Office Depot, OfficeMax, or 'Dunder Mifflin'

NEW YORK ( TheStreet) -- One of my favorite television shows, "The Office" on NBC, goes off the air tonight following a nine-year run. Nine years is a pretty long time to be on the air.

However, as a fan of the show, I want to say it's ending on a high note. But this wouldn't be accurate. The numbers don't currently support the statement. Besides, when bad boss Steve Carrel left in season seven, I knew it wasn't going to end well.

It seems fitting to use this as a point of analysis for some of today's retailers that deal in office supplies: Office Depot ( ODP) and OfficeMax ( OMX).

We've heard many times retailers are that not all the same. Issues that may be affecting one company are not necessarily the problems of another. It sounds logical. But that's not entirely true in all cases. In fact, in the office retail sector, aside from their names you can hardly tell these two apart. Even Staples ( SPLS), which is seen as the best of the "Big Three," is posting negative earnings per share. It's not a coincidence.

The slowdown in the housing market, which has lead to poor consumer spending, has all but diminished the importance these stores once possessed, to put it nicely. Ask yourself, when was the last time you walked into one of these stores and felt you didn't have the store all to yourself? It's been at least 10 years for me, one year longer than "The Office."

While it can be argued that consumer spending and poor business climate have hurt these office retailers, to be perfectly honest it seems a stretch to suggest the economic slowdown is the only reason they've struggled. They are today's Blockbuster Video. The fact they still exist is a wonder. New retail/ecommerce concepts from eBay ( EBAY) and, more notably, Amazon ( AMZN) changed the game for them. Office Depot and OfficeMax have not played well since.

It wasn't just the traditional book stores that were endangered when Amazon caught steam. Circuit City and Media Play were killed off as soon as Amazon decided to expand and enter the realm of electronics. Today even Best Buy ( BBBY), which has been a dominant name in retail, is hanging on for dear life. But as Best Buy tries to price-match Amazon, the company is suffering from eroding margins and poor comps.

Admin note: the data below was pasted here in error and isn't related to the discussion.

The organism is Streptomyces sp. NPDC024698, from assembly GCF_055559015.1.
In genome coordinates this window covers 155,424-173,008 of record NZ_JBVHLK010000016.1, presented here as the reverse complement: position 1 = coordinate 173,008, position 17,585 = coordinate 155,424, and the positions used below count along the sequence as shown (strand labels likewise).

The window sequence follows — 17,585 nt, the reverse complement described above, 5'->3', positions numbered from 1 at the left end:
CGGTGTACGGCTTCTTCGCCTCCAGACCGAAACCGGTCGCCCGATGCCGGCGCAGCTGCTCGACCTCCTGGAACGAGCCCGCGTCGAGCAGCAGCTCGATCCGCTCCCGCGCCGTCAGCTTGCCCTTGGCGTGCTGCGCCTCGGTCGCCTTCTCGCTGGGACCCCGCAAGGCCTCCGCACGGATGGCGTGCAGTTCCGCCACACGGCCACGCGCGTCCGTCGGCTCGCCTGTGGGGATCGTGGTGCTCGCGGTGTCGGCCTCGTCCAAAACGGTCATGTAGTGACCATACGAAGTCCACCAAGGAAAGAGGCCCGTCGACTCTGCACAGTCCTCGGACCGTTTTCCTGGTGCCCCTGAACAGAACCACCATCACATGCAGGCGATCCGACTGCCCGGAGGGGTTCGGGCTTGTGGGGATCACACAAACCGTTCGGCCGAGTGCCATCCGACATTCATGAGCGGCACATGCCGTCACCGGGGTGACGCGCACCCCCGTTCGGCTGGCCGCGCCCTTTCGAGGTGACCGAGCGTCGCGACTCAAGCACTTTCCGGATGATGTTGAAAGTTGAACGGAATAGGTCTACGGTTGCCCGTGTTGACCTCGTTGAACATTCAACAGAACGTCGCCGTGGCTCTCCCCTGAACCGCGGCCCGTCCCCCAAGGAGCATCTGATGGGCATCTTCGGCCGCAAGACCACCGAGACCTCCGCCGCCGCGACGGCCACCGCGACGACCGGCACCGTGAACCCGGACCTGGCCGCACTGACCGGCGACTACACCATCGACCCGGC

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So, the economic slowdown, while significant, only accelerated the pace of the decline Office Depot and OfficeMax are seeing today -- it was not the cause. The idea they would have thrived otherwise, absent a comprehensive and strategic online presence, is far-fetched. Once Office Depot and OfficeMax failed to adapt to the new retail standards Amazon set, their fates were sealed. Everything they've done up until this point was just buying time.

Speaking of buying time, Office Depot recently announced it would buy OfficeMax. Basically, Office Depot, the No. 2 company in the sector, which generated $10.5 billion in annual revenue, is buying OfficeMax, third on the list with roughly $7 billion in annual sales. Combined, they would still be $7 billion short of Staples' annual revenue of $24 billion. Will it make a difference?

If their earnings results served as indication, it will prove to be a waste of time and energy. Office Depot's first-quarter results revealed a 5% decline in sales and a net loss of $17 million. Meanwhile OfficeMax missed on both top and bottom lines as sales and earnings declined by 6% and 52%, respectively.

Frankly, I just don't see the point in joining forces. What's the goal? These two companies can do badly by themselves. Instead, it seems as if they want to offer customers "paper or plastic" when their store traffic has already moved online.

The "big box" concept is dead. Circuit City and CompUSA proved that. But Office Depot and Office Max somehow think they can escape the tide. It's just like when Dunder Mifflin bought out Michael Scott's paper company, which was only profitable on paper.

Making matters worse, both Wal-Mart ( WMT) and Target ( TGT) are now encroaching on this territory. Granted, neither has the wide selection or furniture of the "Big Three," but they don't have to. If you're on a tight budget and are already at a Wal-Mart or Target shopping for household goods, why would you not consider some basic office supplies while you're there? Plus, their comps are growing.

Bottom Line

"Paper or Plastic" no longer qualifies as differentiation. The office retailers no longer offer anything people want -- not even paper. The cloud, mobile devices and other forms of online storage have all but reduced that demand.

Guess what? Less paper use also diminishes the need for paper clips and staples, much less plastic.

As noted, "The Office" officially ends tonight on NBC. But the workplace inefficiencies on which Dunder Mifflin was built live on at your local office retailers. Thank goodness for syndicated reruns, right?

At the time of publication the author had no position in any of the stocks mentioned.

This article was written by an independent contributor, separate from TheStreet's regular news coverage.
Richard Saintvilus is a private investor with an information technology and engineering background and the founder and producer of the investor Web site Saint's Sense. He has been investing and trading for over 15 years. He employs conservative strategies in assessing equities and appraising value while minimizing downside risk. His decisions are based in part on management, growth prospects, return on equity and price-to-earnings as well as macroeconomic factors. He is an investor who seeks opportunities whether on the long or short side and believes in changing positions as information changes.